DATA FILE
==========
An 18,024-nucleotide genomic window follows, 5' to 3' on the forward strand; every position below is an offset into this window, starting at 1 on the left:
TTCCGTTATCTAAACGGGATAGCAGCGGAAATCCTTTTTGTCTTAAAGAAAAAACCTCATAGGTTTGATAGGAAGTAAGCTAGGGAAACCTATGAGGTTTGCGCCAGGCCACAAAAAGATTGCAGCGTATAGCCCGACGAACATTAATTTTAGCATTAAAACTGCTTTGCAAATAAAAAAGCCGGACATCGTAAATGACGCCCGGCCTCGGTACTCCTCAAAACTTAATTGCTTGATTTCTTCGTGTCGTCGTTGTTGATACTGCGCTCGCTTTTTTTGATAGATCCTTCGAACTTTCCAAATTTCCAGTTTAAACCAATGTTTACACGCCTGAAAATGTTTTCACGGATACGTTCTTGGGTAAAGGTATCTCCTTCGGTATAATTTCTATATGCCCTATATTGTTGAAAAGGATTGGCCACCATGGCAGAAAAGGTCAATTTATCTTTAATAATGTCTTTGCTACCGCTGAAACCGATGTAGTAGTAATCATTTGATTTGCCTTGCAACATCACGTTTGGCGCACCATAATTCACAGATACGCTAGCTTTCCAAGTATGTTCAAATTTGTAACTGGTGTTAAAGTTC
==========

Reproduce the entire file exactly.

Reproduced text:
An 18,024-nucleotide genomic window follows, 5' to 3' on the forward strand; every position below is an offset into this window, starting at 1 on the left:
TTCCGTTATCTAAACGGGATAGCAGCGGAAATCCTTTTTGTCTTAAAGAAAAAACCTCATAGGTTTGATAGGAAGTAAGCTAGGGAAACCTATGAGGTTTGCGCCAGGCCACAAAAAGATTGCAGCGTATAGCCCGACGAACATTAATTTTAGCATTAAAACTGCTTTGCAAATAAAAAAGCCGGACATCGTAAATGACGCCCGGCCTCGGTACTCCTCAAAACTTAATTGCTTGATTTCTTCGTGTCGTCGTTGTTGATACTGCGCTCGCTTTTTTTGATAGATCCTTCGAACTTTCCAAATTTCCAGTTTAAACCAATGTTTACACGCCTGAAAATGTTTTCACGGATACGTTCTTGGGTAAAGGTATCTCCTTCGGTATAATTTCTATATGCCCTATATTGTTGAAAAGGATTGGCCACCATGGCAGAAAAGGTCAATTTATCTTTAATAATGTCTTTGCTACCGCTGAAACCGATGTAGTAGTAATCATTTGATTTGCCTTGCAACATCACGTTTGGCGCACCATAATTCACAGATACGCTAGCTTTCCAAGTATGTTCAAATTTGTAACTGGTGTTAAAGTTC